Finding Felicity by Stacey Kade
Summary: Caroline Sands has never been particularly good at making friends. And her parents’ divorce and the move to Arizona three years ago didn’t help. Being the new girl is hard enough without being socially awkward too. So out of desperation and a desire to please her worried mother, Caroline invented a whole life for herself—using characters from Felicity, an old show she discovered online and fell in love with.
But now it’s time for Caroline to go off to college and she wants nothing more than to leave her old “life” behind and build something real. However, when her mother discovers the truth about her manufactured friends, she gives Caroline an ultimatum: Prove in this first semester that she can make friends of the nonfictional variety and thrive in a new environment. Otherwise, it’s back to living at home—and a lot of therapy.
Armed with nothing more than her resolve and a Felicity-inspired plan, Caroline accepts the challenge. But she soon realizes that the real world is rarely as simple as television makes it out to be. And to find a place where she truly belongs, Caroline may have to abandon her script and take the risk of being herself.
The Good, the Bad, and the Ugly: I saw this #quietYA title on a staff recommendation shelf at my indie bookstore in Richmond. It seemed interesting, so I decided to give it a try.
Caroline is that introverted character that I'm sure many readers will relate to. The characters were largely the best part of the book, but unfortunately, the pacing of Finding Felicity is all off. I'm pretty sure Caroline didn't get to college until like 40% in? And there wasn't any huge catalysts at the school to keep driving the plot along, just little character things that didn't feel significant enough.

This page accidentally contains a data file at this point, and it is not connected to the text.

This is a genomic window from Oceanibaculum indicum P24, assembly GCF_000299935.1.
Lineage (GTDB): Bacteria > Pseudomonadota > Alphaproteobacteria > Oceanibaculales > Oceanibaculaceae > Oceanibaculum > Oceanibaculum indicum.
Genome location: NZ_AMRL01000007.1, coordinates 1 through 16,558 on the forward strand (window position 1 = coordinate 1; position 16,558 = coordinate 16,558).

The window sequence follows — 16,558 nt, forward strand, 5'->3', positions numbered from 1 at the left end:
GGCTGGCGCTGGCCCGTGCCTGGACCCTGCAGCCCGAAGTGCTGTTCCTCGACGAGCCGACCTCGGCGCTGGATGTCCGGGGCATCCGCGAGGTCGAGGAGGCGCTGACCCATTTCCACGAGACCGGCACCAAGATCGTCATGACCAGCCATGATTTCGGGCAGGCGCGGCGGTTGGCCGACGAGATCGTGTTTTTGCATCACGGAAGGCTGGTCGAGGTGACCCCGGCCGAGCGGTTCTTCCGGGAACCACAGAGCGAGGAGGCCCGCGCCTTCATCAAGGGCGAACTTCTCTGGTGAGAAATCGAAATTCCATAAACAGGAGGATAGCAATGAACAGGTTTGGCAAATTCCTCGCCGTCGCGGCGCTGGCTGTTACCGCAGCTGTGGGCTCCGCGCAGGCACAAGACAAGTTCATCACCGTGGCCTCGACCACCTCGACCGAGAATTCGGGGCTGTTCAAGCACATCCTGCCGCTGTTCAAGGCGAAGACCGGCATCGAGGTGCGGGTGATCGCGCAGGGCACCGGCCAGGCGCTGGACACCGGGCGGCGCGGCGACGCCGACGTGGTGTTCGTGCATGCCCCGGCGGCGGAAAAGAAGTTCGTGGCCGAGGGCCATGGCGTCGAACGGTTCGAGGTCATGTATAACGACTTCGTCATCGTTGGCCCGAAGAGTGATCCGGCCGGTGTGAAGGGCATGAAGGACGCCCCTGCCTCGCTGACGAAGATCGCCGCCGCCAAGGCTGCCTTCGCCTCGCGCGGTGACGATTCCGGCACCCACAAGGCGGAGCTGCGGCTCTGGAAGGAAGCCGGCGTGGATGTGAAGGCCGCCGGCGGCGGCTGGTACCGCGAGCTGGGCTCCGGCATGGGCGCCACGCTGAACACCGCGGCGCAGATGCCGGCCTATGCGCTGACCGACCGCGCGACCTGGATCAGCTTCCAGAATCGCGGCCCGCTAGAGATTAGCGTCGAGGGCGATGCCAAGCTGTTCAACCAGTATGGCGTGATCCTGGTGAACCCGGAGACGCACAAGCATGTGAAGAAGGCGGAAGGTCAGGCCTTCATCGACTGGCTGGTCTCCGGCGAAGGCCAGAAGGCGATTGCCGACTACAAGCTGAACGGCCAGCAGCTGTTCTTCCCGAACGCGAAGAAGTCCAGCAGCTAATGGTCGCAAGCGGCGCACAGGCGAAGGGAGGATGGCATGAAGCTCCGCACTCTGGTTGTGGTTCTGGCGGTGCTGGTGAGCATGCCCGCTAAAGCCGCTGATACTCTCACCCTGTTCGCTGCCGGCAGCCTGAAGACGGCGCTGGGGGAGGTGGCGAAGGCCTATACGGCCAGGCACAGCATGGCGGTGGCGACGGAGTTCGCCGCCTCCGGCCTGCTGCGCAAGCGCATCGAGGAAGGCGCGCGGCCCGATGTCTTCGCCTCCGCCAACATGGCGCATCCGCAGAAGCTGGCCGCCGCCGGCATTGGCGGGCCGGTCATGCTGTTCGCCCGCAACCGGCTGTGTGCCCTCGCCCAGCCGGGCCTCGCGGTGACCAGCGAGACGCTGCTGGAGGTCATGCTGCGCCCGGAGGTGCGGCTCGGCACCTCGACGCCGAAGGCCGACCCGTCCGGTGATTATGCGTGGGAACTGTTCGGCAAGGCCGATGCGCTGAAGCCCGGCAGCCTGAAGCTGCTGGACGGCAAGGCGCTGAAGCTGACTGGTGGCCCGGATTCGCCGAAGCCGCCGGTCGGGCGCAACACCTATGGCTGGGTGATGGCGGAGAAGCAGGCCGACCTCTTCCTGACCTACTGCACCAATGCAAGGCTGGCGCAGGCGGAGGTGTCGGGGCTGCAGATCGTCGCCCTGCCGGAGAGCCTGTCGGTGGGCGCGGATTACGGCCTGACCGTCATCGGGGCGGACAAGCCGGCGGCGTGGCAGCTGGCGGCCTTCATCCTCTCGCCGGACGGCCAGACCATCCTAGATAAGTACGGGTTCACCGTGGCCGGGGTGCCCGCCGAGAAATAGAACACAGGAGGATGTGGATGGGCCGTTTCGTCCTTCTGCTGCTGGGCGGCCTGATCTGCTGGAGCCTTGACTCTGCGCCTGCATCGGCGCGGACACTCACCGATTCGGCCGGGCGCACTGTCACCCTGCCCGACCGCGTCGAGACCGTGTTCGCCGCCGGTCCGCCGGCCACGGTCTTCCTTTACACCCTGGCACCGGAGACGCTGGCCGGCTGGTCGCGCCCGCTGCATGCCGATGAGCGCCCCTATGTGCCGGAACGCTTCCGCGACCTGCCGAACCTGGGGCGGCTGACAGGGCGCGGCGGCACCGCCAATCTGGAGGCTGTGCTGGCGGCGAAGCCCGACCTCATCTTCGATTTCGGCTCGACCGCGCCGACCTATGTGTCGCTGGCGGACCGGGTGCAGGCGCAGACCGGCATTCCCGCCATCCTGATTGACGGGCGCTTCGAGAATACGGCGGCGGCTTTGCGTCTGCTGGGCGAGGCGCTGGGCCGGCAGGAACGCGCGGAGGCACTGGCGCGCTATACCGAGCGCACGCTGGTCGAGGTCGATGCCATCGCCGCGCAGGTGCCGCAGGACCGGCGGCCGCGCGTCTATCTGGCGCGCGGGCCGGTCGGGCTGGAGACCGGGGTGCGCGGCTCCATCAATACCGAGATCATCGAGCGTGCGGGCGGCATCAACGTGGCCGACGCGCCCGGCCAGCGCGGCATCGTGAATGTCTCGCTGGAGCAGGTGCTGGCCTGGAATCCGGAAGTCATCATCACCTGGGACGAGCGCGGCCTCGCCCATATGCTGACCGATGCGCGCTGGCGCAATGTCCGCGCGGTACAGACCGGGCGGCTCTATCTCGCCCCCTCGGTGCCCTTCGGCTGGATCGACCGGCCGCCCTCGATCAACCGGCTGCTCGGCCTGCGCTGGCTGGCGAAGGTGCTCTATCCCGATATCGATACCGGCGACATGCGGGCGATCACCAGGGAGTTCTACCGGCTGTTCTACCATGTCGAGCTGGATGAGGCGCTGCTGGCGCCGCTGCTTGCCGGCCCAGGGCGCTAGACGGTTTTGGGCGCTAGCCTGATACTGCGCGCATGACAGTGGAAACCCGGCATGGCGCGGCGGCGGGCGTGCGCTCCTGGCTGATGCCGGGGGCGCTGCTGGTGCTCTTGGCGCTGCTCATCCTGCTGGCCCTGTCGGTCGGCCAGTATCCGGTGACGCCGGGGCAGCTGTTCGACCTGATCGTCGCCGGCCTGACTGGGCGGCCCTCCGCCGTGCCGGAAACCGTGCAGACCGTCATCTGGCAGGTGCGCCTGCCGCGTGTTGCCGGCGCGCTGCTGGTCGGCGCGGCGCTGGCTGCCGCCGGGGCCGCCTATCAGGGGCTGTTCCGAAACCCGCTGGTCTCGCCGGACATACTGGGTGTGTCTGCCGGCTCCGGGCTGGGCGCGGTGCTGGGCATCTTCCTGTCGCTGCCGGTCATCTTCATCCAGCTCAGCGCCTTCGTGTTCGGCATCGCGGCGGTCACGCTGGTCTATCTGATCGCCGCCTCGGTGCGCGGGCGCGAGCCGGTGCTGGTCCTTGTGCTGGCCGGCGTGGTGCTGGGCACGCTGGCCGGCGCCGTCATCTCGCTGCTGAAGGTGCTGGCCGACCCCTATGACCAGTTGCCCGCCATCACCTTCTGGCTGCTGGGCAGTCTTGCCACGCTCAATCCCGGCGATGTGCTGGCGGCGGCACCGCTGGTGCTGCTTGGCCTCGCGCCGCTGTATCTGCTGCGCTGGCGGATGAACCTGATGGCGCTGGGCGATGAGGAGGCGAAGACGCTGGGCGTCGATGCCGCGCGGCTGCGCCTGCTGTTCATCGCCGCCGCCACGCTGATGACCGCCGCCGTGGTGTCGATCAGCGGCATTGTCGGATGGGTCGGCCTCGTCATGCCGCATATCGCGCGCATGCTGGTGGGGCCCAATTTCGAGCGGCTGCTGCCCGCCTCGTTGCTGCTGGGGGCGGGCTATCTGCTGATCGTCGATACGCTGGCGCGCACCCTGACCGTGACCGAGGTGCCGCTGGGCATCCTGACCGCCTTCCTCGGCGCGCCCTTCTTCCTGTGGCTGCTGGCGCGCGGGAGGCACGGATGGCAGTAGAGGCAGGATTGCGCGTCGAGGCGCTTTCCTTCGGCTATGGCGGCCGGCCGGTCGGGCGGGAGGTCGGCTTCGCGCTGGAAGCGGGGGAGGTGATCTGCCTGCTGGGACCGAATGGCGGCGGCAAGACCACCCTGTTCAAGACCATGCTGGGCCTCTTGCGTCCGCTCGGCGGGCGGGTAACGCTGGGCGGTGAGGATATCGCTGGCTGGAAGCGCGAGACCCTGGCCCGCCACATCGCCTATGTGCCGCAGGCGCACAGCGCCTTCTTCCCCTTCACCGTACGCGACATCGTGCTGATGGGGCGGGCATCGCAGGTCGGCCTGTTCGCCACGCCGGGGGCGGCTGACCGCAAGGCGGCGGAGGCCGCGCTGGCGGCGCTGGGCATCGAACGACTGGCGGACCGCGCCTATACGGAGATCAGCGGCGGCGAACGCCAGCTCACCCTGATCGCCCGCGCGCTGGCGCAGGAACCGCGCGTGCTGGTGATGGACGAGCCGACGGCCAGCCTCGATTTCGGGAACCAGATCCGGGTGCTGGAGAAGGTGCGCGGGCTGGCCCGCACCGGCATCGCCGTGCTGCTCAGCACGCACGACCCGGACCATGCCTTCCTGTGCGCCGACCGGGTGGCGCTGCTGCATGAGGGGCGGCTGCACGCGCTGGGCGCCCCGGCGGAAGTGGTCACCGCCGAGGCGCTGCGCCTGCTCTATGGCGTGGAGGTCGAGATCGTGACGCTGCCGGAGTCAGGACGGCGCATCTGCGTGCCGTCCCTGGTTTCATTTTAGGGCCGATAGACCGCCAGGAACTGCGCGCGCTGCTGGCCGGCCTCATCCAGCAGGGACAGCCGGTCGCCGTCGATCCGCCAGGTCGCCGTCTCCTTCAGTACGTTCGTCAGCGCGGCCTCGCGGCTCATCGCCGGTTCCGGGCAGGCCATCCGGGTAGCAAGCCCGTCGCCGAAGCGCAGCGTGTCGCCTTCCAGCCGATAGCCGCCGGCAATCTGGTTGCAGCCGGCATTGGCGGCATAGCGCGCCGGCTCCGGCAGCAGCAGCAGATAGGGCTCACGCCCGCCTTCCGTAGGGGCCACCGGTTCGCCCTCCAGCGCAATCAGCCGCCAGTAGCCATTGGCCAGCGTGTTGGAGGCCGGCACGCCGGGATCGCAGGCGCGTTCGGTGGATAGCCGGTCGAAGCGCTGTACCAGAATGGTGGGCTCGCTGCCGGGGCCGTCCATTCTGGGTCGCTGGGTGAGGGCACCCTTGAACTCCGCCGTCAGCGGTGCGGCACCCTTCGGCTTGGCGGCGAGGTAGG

Caroline's roommate, Lexi, had an interesting arc that felt cut off abruptly. At times Caroline's mother just felt so overbearing and cliche, like too many YA parents do.
I think the premise of operating off of a 20-year-old show could be a bit of a hard sell. I had heard of Felicity but knew next to nothing about it (at least Caroline does a good job of explaining it), so I'm not sure how many teenagers will relate to that. In general, though, the pop culture references never overwhelmed the story.
Content warnings: foul language, underage drinking, implied sex.
The Verdict: Unfortunately, a bit of a let down. Probably would've been better if it were more polished.
Will I be adding this book to my library?: No.